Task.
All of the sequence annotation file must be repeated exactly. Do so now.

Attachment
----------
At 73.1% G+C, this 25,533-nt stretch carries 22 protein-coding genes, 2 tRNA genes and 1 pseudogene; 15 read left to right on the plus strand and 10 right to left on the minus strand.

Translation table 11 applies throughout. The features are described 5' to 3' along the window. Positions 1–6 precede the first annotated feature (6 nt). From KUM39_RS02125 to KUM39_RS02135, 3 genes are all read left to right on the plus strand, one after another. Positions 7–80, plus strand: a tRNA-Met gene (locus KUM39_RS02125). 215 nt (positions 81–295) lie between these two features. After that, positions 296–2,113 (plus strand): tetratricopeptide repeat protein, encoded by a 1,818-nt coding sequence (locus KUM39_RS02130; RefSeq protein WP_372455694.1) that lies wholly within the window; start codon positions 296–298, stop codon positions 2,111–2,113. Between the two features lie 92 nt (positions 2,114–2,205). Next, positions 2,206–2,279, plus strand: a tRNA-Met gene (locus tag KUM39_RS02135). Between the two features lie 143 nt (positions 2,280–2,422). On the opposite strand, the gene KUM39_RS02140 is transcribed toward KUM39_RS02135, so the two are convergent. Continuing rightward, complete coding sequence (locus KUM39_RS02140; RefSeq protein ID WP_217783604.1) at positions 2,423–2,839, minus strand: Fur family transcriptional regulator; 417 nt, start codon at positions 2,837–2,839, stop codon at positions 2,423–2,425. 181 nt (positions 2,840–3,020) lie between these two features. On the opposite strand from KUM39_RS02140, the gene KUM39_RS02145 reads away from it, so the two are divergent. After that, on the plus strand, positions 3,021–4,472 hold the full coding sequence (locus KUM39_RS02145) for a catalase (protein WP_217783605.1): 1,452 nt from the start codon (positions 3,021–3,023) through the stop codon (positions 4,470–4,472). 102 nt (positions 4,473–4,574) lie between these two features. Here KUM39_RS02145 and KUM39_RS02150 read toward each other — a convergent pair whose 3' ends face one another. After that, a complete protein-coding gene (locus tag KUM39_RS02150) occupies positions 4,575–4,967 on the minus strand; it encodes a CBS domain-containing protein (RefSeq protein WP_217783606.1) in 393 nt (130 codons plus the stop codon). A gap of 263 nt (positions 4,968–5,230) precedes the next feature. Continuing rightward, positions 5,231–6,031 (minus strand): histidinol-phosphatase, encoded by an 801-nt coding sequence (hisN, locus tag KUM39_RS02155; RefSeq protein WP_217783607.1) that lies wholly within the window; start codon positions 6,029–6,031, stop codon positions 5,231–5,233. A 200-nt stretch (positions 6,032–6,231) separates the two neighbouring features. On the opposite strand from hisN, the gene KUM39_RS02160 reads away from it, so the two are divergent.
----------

At 73.1% G+C, this 25,533-nt stretch carries 22 protein-coding genes, 2 tRNA genes and 1 pseudogene; 15 read left to right on the plus strand and 10 right to left on the minus strand.

Translation table 11 applies throughout. The features are described 5' to 3' along the window. Positions 1–6 precede the first annotated feature (6 nt). From KUM39_RS02125 to KUM39_RS02135, 3 genes are all read left to right on the plus strand, one after another. Positions 7–80, plus strand: a tRNA-Met gene (locus KUM39_RS02125). 215 nt (positions 81–295) lie between these two features. After that, positions 296–2,113 (plus strand): tetratricopeptide repeat protein, encoded by a 1,818-nt coding sequence (locus KUM39_RS02130; RefSeq protein WP_372455694.1) that lies wholly within the window; start codon positions 296–298, stop codon positions 2,111–2,113. Between the two features lie 92 nt (positions 2,114–2,205). Next, positions 2,206–2,279, plus strand: a tRNA-Met gene (locus tag KUM39_RS02135). Between the two features lie 143 nt (positions 2,280–2,422). On the opposite strand, the gene KUM39_RS02140 is transcribed toward KUM39_RS02135, so the two are convergent. Continuing rightward, complete coding sequence (locus KUM39_RS02140; RefSeq protein ID WP_217783604.1) at positions 2,423–2,839, minus strand: Fur family transcriptional regulator; 417 nt, start codon at positions 2,837–2,839, stop codon at positions 2,423–2,425. 181 nt (positions 2,840–3,020) lie between these two features. On the opposite strand from KUM39_RS02140, the gene KUM39_RS02145 reads away from it, so the two are divergent. After that, on the plus strand, positions 3,021–4,472 hold the full coding sequence (locus KUM39_RS02145) for a catalase (protein WP_217783605.1): 1,452 nt from the start codon (positions 3,021–3,023) through the stop codon (positions 4,470–4,472). 102 nt (positions 4,473–4,574) lie between these two features. Here KUM39_RS02145 and KUM39_RS02150 read toward each other — a convergent pair whose 3' ends face one another. After that, a complete protein-coding gene (locus tag KUM39_RS02150) occupies positions 4,575–4,967 on the minus strand; it encodes a CBS domain-containing protein (RefSeq protein WP_217783606.1) in 393 nt (130 codons plus the stop codon). A gap of 263 nt (positions 4,968–5,230) precedes the next feature. Continuing rightward, positions 5,231–6,031 (minus strand): histidinol-phosphatase, encoded by an 801-nt coding sequence (hisN, locus tag KUM39_RS02155; RefSeq protein WP_217783607.1) that lies wholly within the window; start codon positions 6,029–6,031, stop codon positions 5,231–5,233. A 200-nt stretch (positions 6,032–6,231) separates the two neighbouring features. On the opposite strand from hisN, the gene KUM39_RS02160 reads away from it, so the two are divergent.